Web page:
So that's like saying if the median is halfway between, you know, if you've got 100 houses, if the median is the 50th most expensive house, the first quartile is the 25th or the 25th least expensive home on there. So it's like a quarter of the way up that ladder. And I think that's a good approximation for entry level housing. And if we do the same thing with a two bedroom, two bath condo, I want you to notice something here. This blue line is entry level single family homes. This is delayed, but you'll notice this number is creeping up. If you look at this and we go back a year here, you see that it kind of steadily fell and then sort of at the end of January bottomed out and started going back up again.
What we're seeing out there in the marketplace is that prices are at Absolutely rising, the higher interest rates have two effects. The first effect is the one that everybody knows payments go up. But the second effect is that it reduces the number of people who put their homes on the market. And that has the effect of also increasing prices. So definitely bear that in mind. Now, it's not all bad news. And when I say that is, this is not the most expensive payments that we have faced in history. Right now we're at $6,102. On that entry level, single family home, there was a point last fall where that that was at $6,200 a month. Obviously, if you're like me, if you're a first time homebuyer, you'd like these numbers to be lower. But even looking at where we were, you know, around last year 5500 5600 $5,700.
You know, yes, it's more expensive. Is it like twice the price? No, it is not. If we look here, it's kind of a similar story with our condo market. This one does happen to be breaking some new ground. This is kind of matching our two previous highest points for payments. It's leveling off, but look at all this payment is going up on that single family. People want single family homes, and there's simply not enough of them to go around. If we take a look here at qualify, how much money do you need in your household? This is based on 5% down, and this includes taxes, insurance, everything else?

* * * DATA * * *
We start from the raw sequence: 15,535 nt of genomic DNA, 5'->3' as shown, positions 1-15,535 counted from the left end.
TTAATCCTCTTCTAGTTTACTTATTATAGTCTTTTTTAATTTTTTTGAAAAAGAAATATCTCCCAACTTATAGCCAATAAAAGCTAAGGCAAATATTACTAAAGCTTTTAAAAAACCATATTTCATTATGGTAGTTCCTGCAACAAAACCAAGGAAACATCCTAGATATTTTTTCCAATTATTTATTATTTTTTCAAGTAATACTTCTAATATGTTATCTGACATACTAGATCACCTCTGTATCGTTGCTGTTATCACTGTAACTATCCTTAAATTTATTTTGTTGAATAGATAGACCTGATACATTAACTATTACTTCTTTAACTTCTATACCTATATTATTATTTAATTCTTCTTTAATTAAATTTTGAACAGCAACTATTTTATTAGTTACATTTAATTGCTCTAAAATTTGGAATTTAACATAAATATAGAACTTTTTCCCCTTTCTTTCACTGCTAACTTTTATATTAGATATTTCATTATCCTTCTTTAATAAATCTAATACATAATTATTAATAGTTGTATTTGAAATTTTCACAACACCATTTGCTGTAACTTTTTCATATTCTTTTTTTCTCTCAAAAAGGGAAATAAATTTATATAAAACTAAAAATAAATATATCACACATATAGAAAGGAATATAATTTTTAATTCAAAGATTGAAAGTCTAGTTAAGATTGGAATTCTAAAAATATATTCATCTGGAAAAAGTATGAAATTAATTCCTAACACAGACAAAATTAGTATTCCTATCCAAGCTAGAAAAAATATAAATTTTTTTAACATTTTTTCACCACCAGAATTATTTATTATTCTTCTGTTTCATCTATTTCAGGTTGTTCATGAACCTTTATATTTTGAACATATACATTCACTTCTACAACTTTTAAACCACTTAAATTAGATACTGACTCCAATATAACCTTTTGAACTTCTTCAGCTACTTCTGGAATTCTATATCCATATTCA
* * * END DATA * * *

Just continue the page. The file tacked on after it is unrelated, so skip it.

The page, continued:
What is the qualifying income if you have no other debts, it's about $150,000 for entry level, single family home, and $117,000 for entry level condo. If you look at our absorption rate, and this is kind of a bit of a quick and dirty way of analyzing how competitive is our market, you'll notice that that condo market is in the 70s that is a you know a reasonably competitive market but not crazy. Anything as you start approaching 90% Here starts being a you know, definitely a very brisk market, you do not have time on the homes that come up for sale for these single family homes. Here is sort of the crux of the problem. We do a total inventory chart across the whole market. But when we slice it by entry level single family homes, I mean, this really just tells you where this problem is.
Today we are at about Gosh, about 1400 50 houses. Where were we a year ago? Over 2600 houses. Where did we peak last summer, we were close to 2700 2800 homes. So to see our inventory is half what it was last year, I think that really tells you the story right of what's going on and why it seems like there just aren't enough houses, it's because there aren't enough houses. We look at our 14 day still active percentage. Again, when this number goes down. It means that the market is more competitive. And you can see we are a level more competitive than we were last year. And it has been that way pretty much since February.
Finally, we've got our relative inventory, right, this tells us how many weeks of houses do we have on the market. And even when you measure it this way, which accounts for you know, there are fewer people buying homes right interest rates definitely make their mean there are fewer buyers out there. But because there are so many fewer homes, it actually means our relative inventory is lower. I mean, look at this. Last year, we were over eight weeks of inventory for single family homes. Where are we today with this blue line? 4.64 weeks?